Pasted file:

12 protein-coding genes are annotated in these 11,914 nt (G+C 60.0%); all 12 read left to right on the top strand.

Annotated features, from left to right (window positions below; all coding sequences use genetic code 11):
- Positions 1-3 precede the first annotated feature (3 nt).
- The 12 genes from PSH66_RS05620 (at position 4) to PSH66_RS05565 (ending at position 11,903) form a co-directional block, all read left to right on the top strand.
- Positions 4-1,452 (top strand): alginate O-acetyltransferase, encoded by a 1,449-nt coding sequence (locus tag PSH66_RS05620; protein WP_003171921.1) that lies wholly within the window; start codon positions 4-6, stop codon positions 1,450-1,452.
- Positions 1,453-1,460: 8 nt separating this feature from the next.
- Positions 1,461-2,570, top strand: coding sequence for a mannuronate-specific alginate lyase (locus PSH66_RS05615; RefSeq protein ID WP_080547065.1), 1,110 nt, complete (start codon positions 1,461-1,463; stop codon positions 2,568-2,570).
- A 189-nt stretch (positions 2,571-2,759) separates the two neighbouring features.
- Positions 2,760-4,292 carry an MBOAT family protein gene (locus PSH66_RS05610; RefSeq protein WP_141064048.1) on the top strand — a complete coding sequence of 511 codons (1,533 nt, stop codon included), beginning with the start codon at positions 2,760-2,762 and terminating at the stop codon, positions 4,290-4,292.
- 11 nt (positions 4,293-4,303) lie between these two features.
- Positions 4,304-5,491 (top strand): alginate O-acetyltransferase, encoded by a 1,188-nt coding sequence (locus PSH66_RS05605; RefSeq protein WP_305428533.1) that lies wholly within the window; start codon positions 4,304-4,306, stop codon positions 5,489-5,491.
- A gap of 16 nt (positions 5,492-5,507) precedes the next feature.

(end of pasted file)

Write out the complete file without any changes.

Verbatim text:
12 protein-coding genes are annotated in these 11,914 nt (G+C 60.0%); all 12 read left to right on the top strand.

Annotated features, from left to right (window positions below; all coding sequences use genetic code 11):
- Positions 1-3 precede the first annotated feature (3 nt).
- The 12 genes from PSH66_RS05620 (at position 4) to PSH66_RS05565 (ending at position 11,903) form a co-directional block, all read left to right on the top strand.
- Positions 4-1,452 (top strand): alginate O-acetyltransferase, encoded by a 1,449-nt coding sequence (locus tag PSH66_RS05620; protein WP_003171921.1) that lies wholly within the window; start codon positions 4-6, stop codon positions 1,450-1,452.
- Positions 1,453-1,460: 8 nt separating this feature from the next.
- Positions 1,461-2,570, top strand: coding sequence for a mannuronate-specific alginate lyase (locus PSH66_RS05615; RefSeq protein ID WP_080547065.1), 1,110 nt, complete (start codon positions 1,461-1,463; stop codon positions 2,568-2,570).
- A 189-nt stretch (positions 2,571-2,759) separates the two neighbouring features.
- Positions 2,760-4,292 carry an MBOAT family protein gene (locus PSH66_RS05610; RefSeq protein WP_141064048.1) on the top strand — a complete coding sequence of 511 codons (1,533 nt, stop codon included), beginning with the start codon at positions 2,760-2,762 and terminating at the stop codon, positions 4,290-4,292.
- 11 nt (positions 4,293-4,303) lie between these two features.
- Positions 4,304-5,491 (top strand): alginate O-acetyltransferase, encoded by a 1,188-nt coding sequence (locus PSH66_RS05605; RefSeq protein WP_305428533.1) that lies wholly within the window; start codon positions 4,304-4,306, stop codon positions 5,489-5,491.
- A gap of 16 nt (positions 5,492-5,507) precedes the next feature.